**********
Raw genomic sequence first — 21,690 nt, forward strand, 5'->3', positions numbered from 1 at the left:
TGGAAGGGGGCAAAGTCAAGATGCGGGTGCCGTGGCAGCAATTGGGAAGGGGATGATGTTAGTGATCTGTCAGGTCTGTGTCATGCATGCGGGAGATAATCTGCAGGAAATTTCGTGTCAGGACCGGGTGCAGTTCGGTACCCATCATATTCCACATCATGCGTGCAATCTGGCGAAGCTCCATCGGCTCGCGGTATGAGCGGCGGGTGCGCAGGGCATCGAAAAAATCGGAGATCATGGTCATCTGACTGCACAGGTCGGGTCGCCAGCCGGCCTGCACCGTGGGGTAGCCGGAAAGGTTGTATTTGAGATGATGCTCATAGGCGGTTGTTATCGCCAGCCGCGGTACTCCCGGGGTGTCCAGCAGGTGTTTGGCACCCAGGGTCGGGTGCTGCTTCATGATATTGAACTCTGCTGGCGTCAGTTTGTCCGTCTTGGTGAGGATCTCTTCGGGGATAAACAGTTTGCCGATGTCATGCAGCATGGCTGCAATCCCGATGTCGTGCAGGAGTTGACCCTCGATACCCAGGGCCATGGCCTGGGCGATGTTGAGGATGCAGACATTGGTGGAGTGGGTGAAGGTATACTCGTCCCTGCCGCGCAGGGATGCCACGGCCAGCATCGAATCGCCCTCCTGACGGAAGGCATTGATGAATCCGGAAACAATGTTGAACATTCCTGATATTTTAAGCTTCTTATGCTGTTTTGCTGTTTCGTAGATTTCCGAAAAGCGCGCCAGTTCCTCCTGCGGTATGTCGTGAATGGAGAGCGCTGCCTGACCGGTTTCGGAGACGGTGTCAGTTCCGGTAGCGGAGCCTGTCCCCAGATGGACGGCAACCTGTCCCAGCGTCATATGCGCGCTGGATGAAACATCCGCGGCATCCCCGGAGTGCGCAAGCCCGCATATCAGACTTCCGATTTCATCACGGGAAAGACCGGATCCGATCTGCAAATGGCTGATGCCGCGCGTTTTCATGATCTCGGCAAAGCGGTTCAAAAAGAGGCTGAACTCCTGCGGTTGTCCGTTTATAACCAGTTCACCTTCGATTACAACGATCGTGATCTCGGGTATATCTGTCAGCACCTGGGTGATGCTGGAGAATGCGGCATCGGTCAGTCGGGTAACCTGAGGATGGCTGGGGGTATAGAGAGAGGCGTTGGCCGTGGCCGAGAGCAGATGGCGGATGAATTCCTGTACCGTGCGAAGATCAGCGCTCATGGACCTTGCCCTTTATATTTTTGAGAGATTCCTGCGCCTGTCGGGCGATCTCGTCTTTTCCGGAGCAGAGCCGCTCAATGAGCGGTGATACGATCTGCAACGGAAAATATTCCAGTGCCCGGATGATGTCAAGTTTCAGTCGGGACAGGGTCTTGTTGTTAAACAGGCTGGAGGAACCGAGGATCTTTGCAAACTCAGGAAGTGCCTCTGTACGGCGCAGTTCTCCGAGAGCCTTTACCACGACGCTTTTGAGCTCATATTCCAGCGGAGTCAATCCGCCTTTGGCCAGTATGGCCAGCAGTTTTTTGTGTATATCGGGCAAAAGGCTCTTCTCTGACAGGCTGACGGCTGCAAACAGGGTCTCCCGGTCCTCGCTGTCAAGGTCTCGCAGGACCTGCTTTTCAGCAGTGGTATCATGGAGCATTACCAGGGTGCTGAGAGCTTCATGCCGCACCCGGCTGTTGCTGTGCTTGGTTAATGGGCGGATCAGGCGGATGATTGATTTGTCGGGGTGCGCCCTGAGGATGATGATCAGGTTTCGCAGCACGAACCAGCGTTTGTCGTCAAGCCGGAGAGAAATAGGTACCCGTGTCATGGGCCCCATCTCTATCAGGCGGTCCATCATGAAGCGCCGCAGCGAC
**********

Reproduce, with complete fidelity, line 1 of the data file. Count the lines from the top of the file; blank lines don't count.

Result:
Raw genomic sequence first — 21,690 nt, forward strand, 5'->3', positions numbered from 1 at the left: